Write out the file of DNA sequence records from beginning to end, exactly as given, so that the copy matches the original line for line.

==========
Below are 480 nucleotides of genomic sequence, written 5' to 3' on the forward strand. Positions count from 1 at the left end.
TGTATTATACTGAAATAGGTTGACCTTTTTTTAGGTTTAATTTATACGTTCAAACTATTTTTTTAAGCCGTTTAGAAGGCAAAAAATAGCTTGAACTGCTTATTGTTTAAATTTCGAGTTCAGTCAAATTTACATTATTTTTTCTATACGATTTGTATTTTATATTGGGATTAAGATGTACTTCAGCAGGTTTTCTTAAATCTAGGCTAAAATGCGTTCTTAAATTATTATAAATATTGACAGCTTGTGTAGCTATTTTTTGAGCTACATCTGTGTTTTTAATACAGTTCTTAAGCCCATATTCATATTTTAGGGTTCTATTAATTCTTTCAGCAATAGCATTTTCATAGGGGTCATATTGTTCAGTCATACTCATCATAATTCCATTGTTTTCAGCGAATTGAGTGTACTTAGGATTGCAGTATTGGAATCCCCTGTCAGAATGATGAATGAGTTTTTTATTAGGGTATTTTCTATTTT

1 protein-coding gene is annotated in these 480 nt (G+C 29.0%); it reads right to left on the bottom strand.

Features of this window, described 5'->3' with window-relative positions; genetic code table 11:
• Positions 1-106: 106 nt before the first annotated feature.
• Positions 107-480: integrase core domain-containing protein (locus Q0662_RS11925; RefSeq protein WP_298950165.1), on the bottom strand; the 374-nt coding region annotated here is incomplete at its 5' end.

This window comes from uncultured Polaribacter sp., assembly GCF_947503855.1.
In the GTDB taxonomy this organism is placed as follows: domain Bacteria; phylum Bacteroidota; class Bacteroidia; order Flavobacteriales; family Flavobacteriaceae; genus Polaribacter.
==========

Below are 480 nucleotides of genomic sequence, written 5' to 3' on the forward strand. Positions count from 1 at the left end.
TGTATTATACTGAAATAGGTTGACCTTTTTTTAGGTTTAATTTATACGTTCAAACTATTTTTTTAAGCCGTTTAGAAGGCAAAAAATAGCTTGAACTGCTTATTGTTTAAATTTCGAGTTCAGTCAAATTTACATTATTTTTTCTATACGATTTGTATTTTATATTGGGATTAAGATGTACTTCAGCAGGTTTTCTTAAATCTAGGCTAAAATGCGTTCTTAAATTATTATAAATATTGACAGCTTGTGTAGCTATTTTTTGAGCTACATCTGTGTTTTTAATACAGTTCTTAAGCCCATATTCATATTTTAGGGTTCTATTAATTCTTTCAGCAATAGCATTTTCATAGGGGTCATATTGTTCAGTCATACTCATCATAATTCCATTGTTTTCAGCGAATTGAGTGTACTTAGGATTGCAGTATTGGAATCCCCTGTCAGAATGATGAATGAGTTTTTTATTAGGGTATTTTCTATTTT

1 protein-coding gene is annotated in these 480 nt (G+C 29.0%); it reads right to left on the bottom strand.

Features of this window, described 5'->3' with window-relative positions; genetic code table 11:
• Positions 1-106: 106 nt before the first annotated feature.
• Positions 107-480: integrase core domain-containing protein (locus Q0662_RS11925; RefSeq protein WP_298950165.1), on the bottom strand; the 374-nt coding region annotated here is incomplete at its 5' end.

This window comes from uncultured Polaribacter sp., assembly GCF_947503855.1.
In the GTDB taxonomy this organism is placed as follows: domain Bacteria; phylum Bacteroidota; class Bacteroidia; order Flavobacteriales; family Flavobacteriaceae; genus Polaribacter.